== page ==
“One of the greatest things about medicine is the fact that it is a very unique vocation in that it kind of marries this humanitarian side, this love for people with this love for science and learning …” he said. “Medicine is always evolving. It's always changing. New technologies are out every day.”
Laughter and smiles come frequently as the 22-year-old Terrell native talks about his journey from high school to college and, if all goes according to plan, medical school.
Oliver is a senior chemistry major at The University of Texas at Tyler and a part of the Joint Admission Medical Program, a statewide initiative designed to increase the number of high-quality, low-income students pursuing a medical education.
Oliver already has had one medical school interview at Texas A&M Health Science Center and he has several more lined up this fall. He expects to interview with all nine of the state's schools before the semester is over.
As a part of the JAMP program, Oliver is among a select group of students statewide who are receiving academic and financial support as they pursue their dream of attending medical school.
Since 2003, JAMP has provided scholarships, mentoring and personal assistance, hands-on experiences at medical schools and guaranteed admission to a Texas medical school for students who meet all program requirements, according to its website.
Applicants must meet certain academic and income requirements to even be considered for the program. These include: entering a Texas college or university the first fall semester after high school graduation; earning an ACT or SAT score equal to or better than the state average; and meeting a certain low-income requirement based on the Free Application for Federal Student Aid.
As a college freshman, they must complete at least 27 hours of undergraduate credit with a 3.25 GPA or higher and a 3.25 GPA in science courses, according to the JAMP website. Students apply for the program their freshman year of college and are accepted for their sophomore year.
They must maintain a 3.25 GPA and numerous other requirements to remain in the program for their undergraduate years.
“The whole program basically was set up to meet the future needs of family practices … (and) other physicians in the state,” said Dr. Jim Koukl, UT Tyler's JAMP faculty adviser and assistant professor of biology. “And there's been a lot of people in the poorer socioeconomic groups that have this mindset, 'Well I can't afford to go to medical school.' But they have the talent to do so, so they give up.”
Koukl said the value of the program beyond its financial and academic support is the preview it gives students of medical school and the profession.
“They see it before they even get there and hopefully it gives them a psychological advantage of doing well, of giving them a jump start of giving them some excitement, if you will,” Koukl said.
For Oliver, the experience has been fantastic. After his sophomore year of college, he attended a six-week JAMP Camp at Baylor College of Medicine in Houston.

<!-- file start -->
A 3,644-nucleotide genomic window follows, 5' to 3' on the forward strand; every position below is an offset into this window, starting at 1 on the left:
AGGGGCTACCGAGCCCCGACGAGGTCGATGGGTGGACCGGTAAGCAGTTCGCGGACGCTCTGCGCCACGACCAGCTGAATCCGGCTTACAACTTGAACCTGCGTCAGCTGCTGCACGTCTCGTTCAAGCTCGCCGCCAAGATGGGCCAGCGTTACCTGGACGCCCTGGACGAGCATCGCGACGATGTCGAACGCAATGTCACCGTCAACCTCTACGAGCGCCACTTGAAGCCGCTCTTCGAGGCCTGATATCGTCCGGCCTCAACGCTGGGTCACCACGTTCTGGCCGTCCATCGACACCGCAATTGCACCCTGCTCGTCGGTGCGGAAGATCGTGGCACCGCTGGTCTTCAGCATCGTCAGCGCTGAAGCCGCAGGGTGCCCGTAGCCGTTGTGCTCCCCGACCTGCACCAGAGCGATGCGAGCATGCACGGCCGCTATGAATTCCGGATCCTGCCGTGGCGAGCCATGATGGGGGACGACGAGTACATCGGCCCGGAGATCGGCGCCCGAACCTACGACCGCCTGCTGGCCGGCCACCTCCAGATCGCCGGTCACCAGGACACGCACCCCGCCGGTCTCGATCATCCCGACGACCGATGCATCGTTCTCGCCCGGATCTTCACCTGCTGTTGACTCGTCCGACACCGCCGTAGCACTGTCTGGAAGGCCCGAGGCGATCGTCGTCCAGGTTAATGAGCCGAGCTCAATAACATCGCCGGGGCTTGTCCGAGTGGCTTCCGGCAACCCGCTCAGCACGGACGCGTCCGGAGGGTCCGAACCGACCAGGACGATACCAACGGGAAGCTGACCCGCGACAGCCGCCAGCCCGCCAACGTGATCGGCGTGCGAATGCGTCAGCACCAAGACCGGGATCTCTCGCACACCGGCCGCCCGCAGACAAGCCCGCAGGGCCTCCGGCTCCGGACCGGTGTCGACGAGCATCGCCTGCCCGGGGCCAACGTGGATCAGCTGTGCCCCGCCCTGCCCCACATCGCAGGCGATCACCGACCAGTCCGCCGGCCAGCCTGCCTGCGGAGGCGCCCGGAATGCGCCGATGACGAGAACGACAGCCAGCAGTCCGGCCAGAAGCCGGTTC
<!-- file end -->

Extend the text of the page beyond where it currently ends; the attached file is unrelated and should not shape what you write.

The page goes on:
There, he and other JAMP students took anatomy and physiology and medical communications courses and shadowed doctors. Oliver shadowed a psychiatrist at the Michael E. DeBakey VA Medical Center. They also had access to the college for their work.
“They gave us badges … so we had full access to facilities, so we could go in there,” he said. “We could go in there at all hours. We could get out the cadavers and sit there and look at them. And they had all the organs.”
Oliver also received the honor of giving the keynote address at the JAMP Camp banquet because his peers selected him.
For now, Oliver is leaning toward focusing on internal medicine and pursuing a career in medicinal research. He will find out about medical school acceptance in December.
Although he's always been interested and had a gift for science, he said it was caring for his grandmother during his high school years that really solidified this career choice for him.
He started college as a biology major but switched to chemistry after taking organic chemistry and thriving in the course. In that class, he met Dr. Neil Gray, chemistry department chairman and professor. Gray said Oliver would come to his office after class under the pretense of needing help, but he quickly realized that Oliver really understood the material but was just fascinated by it and wanted to talk about it.
“He has been absolutely one of the best chemistry majors we have had,” Gray said. “He's one that I will remember for the rest of my life.”
Oliver is a Welch Scholar doing research in the lab for Gray. His love for the subject is so much that his backup plan if he didn't make it into the JAMP program was to pursue a doctorate in organic chemistry. But for now, medical school is looking like more of a reality, something his professor is fine with.
“I'm all about sending people out to make the world a better place,” Gray said. “This kid could probably cure cancer someday or something.”
For Oliver, the success he has found is something that he has worked hard for but also something he attributes to the great support he has found around him.
“None of this would have been possible without the support of my family and most certainly this department and my professors in it,” he said. “They've done more for me than I can every repay.”